11. Mark White says:

    Hey Nestor

    I have never seen a data book. I would like to learn more about computers. I would like to learn more about computer languages. I am really interested in the philosophy of language.

    However I am not sure if I would be able to help you in the area of data books. I will try to find out what they are, however. I guess it is some kind of computer manual? Can you send me a link to an online data book?

    You can easily watch movies in English and read the Chinese translation on a dvd so I think it is easy enough to understand movies.

    I love the sub-title feature on many dvds. I am an English teacher but I am also an enthusiastic learner of lots of different languages; in fact any language I can get a chance to learn.

    It is great that in this digital age we can more and more easily get access to information in many languages and we can learn other languages and understand each other better. Understanding is the key to all things, I do believe.

    I hope some lucky foreigner in China runs into you and you help him or her better understand the place he or she is in. I have lived and worked and traveled in China and I can still speak a little Chinese.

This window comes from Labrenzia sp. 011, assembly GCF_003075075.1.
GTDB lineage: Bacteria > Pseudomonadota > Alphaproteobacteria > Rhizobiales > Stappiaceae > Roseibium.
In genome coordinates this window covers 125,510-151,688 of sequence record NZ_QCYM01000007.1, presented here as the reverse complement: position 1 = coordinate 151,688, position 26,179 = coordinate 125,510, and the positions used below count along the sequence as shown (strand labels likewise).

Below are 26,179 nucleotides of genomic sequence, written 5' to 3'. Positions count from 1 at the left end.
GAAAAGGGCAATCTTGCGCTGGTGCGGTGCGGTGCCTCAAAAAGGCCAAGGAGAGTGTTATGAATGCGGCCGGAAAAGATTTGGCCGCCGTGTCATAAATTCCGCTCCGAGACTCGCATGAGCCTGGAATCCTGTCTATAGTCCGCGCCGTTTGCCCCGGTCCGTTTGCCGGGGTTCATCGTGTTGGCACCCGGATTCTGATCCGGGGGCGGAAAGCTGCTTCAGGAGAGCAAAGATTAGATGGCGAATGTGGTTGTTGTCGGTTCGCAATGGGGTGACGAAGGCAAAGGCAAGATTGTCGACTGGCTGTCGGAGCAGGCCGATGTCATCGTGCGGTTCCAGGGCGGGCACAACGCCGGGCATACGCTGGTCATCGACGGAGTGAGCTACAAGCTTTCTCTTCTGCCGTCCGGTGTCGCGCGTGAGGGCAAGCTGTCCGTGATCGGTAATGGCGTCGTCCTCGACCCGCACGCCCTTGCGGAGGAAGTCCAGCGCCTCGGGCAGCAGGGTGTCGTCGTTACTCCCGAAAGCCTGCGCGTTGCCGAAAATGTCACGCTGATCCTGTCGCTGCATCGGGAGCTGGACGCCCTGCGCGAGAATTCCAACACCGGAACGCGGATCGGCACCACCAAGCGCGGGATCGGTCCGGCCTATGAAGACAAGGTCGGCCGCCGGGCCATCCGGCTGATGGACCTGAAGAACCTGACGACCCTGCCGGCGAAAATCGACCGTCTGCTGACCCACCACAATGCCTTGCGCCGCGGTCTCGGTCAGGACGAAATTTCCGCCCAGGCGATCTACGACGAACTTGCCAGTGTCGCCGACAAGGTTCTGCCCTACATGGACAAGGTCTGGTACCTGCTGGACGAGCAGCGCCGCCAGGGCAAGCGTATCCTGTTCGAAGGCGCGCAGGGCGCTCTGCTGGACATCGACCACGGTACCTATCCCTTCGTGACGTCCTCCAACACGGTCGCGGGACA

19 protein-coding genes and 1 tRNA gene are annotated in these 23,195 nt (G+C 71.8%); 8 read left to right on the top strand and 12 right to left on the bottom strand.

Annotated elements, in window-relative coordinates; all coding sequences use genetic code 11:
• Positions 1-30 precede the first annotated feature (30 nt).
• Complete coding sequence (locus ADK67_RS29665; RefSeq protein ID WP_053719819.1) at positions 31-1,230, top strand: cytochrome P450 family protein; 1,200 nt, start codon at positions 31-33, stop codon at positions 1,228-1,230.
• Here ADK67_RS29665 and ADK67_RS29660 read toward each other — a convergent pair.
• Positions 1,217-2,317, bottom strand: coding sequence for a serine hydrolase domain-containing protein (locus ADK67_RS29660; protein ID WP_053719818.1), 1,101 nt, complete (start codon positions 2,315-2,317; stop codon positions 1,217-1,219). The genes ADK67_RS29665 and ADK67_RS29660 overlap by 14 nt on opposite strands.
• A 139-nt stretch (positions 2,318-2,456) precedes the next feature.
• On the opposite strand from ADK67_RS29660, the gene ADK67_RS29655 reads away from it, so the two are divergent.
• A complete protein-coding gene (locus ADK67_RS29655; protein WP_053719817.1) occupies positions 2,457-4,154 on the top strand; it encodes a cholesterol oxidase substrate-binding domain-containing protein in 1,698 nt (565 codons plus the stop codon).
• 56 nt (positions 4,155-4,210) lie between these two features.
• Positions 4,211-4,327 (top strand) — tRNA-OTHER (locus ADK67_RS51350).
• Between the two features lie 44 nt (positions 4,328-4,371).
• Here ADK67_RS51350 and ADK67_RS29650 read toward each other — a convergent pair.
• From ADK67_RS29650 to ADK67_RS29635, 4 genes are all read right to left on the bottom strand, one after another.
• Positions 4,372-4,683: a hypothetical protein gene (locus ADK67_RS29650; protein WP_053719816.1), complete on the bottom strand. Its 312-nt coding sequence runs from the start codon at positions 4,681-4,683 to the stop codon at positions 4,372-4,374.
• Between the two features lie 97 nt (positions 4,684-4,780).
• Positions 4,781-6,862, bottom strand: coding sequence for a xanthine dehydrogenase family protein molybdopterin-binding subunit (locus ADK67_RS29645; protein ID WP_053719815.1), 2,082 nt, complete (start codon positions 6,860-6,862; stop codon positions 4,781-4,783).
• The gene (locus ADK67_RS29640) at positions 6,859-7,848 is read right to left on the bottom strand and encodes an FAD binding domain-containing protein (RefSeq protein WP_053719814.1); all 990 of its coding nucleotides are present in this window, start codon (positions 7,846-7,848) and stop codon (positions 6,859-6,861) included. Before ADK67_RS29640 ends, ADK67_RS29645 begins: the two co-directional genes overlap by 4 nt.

Now I am teaching in Australia and I speak with Chinese students every day. I want to know more about Chinese movies and Chinese music.

    I am really interested in the fact that Chinese music and Western music and music in other cultures use various different types of scales.

  12. Nestor says:

    And I would like to share EnglishConversations with my friends. I bet they will love it.

  13. Nestor says:

    Hi Mark,

    Terrific and impressed. Thanks for your details.
    No doubt Alec is an excellent actor, and all of us who get benefits from EnglishConversations should definitely appreciate you for your great efforts.

    I downloaded mosquito city and other topic’s dialogs to my MP3, and listened them again and again. I’m really enjoying them.

    As to me, I am Chinese. I am a software engineer, working in an American computer company in Shanghai city, China. I kept studying English even I had graduated from college two years ago. I would like to improve my English not only for my job, I just don’t want to give it up.